It is no surprise that your brake pads will experience wear and tear over time, but can you fail your MOT due to worn out brakes? 

Read on and find out which brake problems can result in MOT failure, and why your vehicle might fail its MOT due to worn out brake pads. 

 

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MOT
 

 

Will My Car Fail Its MOT Due to Worn Brake Pads?

During an MOT test, your car’s brake pads and discs will be checked.

Excessively worn brake pads are one of the most common causes of MOT failure

That being said, you will only fail your MOT test because of the brake pads if they are worn down to the wear indicator or below 1.5mm 

If your brake pads are approaching this legal limit, then you may receive an advisory note instead to have them replaced as soon as possible.

This will likely be the case if your brake pads are below 3mm. 

An illuminated brake wear indicator is not a reason for MOT failure. 

 

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Front Brakes (Pads)

 

Which Brake Pad and Disc Problems Are Classed as Major and Dangerous MOT Faults?

The following table highlights a selection of brake pad and disc defects and the category of fault they would fall under during the MOT test.

Defect

Category

Brake pad or lining worn down to wear indicator

Major

Brake pad or lining worn below 1.5mm

Dangerous

Brake pad or lining contaminated with oil or grease

Major

Brake pad or lining missing or incorrectly mounted

Dangerous

Brake disc or drum significantly worn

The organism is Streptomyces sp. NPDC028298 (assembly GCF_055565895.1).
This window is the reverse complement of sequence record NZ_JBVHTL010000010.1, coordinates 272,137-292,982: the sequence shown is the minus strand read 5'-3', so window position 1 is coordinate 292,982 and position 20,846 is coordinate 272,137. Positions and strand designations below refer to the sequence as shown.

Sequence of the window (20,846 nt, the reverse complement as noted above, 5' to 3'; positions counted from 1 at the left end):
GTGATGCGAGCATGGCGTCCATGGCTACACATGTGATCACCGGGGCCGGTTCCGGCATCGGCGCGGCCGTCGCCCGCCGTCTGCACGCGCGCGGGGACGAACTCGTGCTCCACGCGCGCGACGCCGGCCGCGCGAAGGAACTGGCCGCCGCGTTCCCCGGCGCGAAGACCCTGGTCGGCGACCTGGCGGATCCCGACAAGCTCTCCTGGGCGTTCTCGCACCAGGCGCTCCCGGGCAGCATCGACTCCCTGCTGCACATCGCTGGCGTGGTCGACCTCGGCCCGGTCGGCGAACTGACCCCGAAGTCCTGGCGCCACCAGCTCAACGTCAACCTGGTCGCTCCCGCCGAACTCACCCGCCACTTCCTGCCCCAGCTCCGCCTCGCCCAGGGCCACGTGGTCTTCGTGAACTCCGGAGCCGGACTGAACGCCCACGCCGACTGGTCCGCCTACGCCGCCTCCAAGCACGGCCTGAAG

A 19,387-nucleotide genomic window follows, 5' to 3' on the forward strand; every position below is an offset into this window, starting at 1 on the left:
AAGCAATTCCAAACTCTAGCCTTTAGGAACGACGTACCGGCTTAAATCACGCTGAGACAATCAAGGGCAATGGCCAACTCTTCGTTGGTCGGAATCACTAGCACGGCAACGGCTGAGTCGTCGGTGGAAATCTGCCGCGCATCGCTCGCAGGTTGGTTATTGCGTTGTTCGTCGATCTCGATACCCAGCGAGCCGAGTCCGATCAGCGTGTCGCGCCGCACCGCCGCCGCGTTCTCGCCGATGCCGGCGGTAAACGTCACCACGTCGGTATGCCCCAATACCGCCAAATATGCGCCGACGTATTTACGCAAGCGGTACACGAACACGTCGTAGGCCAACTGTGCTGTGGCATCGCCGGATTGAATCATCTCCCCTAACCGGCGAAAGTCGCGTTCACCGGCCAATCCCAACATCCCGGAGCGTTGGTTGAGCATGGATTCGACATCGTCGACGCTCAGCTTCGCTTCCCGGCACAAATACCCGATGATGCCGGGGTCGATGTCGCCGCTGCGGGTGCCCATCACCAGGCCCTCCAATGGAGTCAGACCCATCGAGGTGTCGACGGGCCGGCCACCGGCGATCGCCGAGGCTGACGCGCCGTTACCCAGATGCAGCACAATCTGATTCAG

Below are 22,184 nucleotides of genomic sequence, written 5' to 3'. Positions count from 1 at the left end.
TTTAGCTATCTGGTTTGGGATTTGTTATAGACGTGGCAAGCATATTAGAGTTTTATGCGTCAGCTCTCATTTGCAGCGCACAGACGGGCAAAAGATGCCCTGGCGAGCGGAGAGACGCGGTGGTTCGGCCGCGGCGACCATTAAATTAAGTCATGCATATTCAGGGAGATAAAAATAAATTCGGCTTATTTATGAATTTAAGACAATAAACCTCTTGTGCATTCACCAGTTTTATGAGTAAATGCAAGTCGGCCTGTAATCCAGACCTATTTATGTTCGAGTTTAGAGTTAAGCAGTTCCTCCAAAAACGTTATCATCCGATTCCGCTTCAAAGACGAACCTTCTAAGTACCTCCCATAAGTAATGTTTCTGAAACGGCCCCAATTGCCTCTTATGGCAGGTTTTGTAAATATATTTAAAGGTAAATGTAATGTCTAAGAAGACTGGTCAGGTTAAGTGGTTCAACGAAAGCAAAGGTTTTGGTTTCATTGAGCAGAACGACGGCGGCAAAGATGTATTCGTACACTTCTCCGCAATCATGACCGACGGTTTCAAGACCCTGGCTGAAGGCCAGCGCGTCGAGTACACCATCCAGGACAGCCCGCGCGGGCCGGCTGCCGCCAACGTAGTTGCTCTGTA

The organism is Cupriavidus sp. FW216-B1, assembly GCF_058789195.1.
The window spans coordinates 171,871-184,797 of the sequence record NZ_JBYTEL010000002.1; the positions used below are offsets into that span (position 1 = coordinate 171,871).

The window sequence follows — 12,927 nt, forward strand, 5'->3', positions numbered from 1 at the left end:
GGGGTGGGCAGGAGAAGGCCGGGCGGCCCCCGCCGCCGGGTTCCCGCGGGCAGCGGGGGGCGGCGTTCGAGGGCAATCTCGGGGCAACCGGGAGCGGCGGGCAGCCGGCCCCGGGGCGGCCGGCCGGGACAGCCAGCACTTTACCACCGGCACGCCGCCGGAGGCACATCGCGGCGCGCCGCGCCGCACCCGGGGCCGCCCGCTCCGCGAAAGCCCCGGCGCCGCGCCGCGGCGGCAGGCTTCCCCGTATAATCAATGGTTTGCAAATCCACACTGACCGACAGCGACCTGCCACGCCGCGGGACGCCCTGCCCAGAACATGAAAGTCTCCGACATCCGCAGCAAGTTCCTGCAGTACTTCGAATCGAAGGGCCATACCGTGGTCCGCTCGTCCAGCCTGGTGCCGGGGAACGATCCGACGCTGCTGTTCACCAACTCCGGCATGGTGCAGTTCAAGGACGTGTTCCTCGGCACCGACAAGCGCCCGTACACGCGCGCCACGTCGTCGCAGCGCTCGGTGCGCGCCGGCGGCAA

Major

Brake disc or drum fractured or likely to fail

Dangerous

Brake disc or drum contaminated with oil or grease

Major

Brake disc or drum missing

Dangerous

Brake drum back plate insecure

Major

 

This table is based on information taken from the gov.uk website

Please be aware that there are many other brake problems that could be considered major or dangerous faults. 

 

How Are My Brakes Tested During an MOT?

An MOT tester will inspect your braking system to determine the efficiency and physical condition of the braking components.

The tester will check a range of braking components which are located under the bonnet, inside or underneath the vehicle.  

The MOT tester will check the condition of the following: 

The MOT tester will carry out a visual inspection of the brake pads, looking for any wear and tear.

The function of the ABS warning light and its sequence of operation will be checked during the MOT test.

If the footbrake touches the floor, the brake pedal rubber or brake pedal pivot are excessively worn out, or the servo assistance system is not working properly, then your vehicle may fail its MOT.